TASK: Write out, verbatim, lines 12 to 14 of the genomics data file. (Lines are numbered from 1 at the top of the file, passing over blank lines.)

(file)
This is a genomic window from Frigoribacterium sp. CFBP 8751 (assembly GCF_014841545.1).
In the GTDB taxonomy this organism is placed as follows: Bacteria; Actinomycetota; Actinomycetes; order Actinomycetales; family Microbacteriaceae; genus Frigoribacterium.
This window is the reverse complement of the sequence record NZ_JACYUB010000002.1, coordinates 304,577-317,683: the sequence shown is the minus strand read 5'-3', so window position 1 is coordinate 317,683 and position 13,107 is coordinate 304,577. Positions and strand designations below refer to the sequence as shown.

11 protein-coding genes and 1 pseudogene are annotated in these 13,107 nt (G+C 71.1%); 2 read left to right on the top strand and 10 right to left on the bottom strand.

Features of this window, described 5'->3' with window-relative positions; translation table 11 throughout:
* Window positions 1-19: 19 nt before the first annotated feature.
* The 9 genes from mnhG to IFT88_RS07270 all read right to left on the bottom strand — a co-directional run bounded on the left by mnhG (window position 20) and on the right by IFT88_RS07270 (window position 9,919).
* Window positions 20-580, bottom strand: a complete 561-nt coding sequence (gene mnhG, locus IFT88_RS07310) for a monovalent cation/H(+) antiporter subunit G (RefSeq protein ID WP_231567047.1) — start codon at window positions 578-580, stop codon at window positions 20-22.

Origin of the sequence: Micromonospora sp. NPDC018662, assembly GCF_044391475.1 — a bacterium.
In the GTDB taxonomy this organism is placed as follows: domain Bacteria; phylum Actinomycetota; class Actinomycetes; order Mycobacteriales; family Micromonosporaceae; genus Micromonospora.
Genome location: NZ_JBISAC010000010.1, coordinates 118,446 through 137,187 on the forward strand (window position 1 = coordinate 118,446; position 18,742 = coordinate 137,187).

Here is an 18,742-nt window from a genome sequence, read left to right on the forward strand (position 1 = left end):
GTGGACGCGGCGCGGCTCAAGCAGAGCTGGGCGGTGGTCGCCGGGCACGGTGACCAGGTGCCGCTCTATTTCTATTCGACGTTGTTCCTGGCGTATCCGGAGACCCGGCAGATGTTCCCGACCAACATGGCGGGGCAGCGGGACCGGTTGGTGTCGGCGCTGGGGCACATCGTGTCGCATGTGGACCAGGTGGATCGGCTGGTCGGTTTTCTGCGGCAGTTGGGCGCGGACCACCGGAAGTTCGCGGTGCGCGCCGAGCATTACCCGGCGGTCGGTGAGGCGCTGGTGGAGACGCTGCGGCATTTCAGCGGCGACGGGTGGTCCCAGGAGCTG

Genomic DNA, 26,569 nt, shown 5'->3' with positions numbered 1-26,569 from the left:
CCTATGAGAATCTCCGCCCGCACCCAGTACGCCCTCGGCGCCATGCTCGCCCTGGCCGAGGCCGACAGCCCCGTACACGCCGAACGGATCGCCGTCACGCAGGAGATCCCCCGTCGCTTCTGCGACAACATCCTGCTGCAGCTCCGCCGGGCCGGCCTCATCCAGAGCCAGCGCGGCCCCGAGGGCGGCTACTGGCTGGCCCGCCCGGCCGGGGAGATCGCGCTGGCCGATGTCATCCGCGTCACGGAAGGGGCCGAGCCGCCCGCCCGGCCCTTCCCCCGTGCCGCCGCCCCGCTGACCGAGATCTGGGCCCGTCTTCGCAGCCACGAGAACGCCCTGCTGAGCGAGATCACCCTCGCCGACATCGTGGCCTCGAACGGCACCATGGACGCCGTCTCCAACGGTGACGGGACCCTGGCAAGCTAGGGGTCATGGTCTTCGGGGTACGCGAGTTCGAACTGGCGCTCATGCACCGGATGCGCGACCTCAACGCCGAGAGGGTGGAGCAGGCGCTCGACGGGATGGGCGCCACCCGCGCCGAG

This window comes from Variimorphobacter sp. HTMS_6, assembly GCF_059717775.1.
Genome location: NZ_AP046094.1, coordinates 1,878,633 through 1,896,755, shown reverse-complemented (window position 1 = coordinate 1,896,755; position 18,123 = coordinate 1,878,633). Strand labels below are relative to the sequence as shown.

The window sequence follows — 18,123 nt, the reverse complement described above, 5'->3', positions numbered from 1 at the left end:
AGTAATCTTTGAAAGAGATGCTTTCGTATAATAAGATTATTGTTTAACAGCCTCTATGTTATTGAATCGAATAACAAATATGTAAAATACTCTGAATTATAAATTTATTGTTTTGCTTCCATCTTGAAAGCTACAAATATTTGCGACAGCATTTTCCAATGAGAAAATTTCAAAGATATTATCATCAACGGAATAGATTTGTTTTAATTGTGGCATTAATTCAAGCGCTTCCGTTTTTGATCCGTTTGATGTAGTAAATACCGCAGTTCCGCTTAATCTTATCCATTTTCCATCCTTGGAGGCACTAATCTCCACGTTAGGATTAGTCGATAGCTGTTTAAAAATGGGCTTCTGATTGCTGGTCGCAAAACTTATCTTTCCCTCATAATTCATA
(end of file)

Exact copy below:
Here is an 18,742-nt window from a genome sequence, read left to right on the forward strand (position 1 = left end):
GTGGACGCGGCGCGGCTCAAGCAGAGCTGGGCGGTGGTCGCCGGGCACGGTGACCAGGTGCCGCTCTATTTCTATTCGACGTTGTTCCTGGCGTATCCGGAGACCCGGCAGATGTTCCCGACCAACATGGCGGGGCAGCGGGACCGGTTGGTGTCGGCGCTGGGGCACATCGTGTCGCATGTGGACCAGGTGGATCGGCTGGTCGGTTTTCTGCGGCAGTTGGGCGCGGACCACCGGAAGTTCGCGGTGCGCGCCGAGCATTACCCGGCGGTCGGTGAGGCGCTGGTGGAGACGCTGCGGCATTTCAGCGGCGACGGGTGGTCCCAGGAGCTG

Genomic DNA, 26,569 nt, shown 5'->3' with positions numbered 1-26,569 from the left: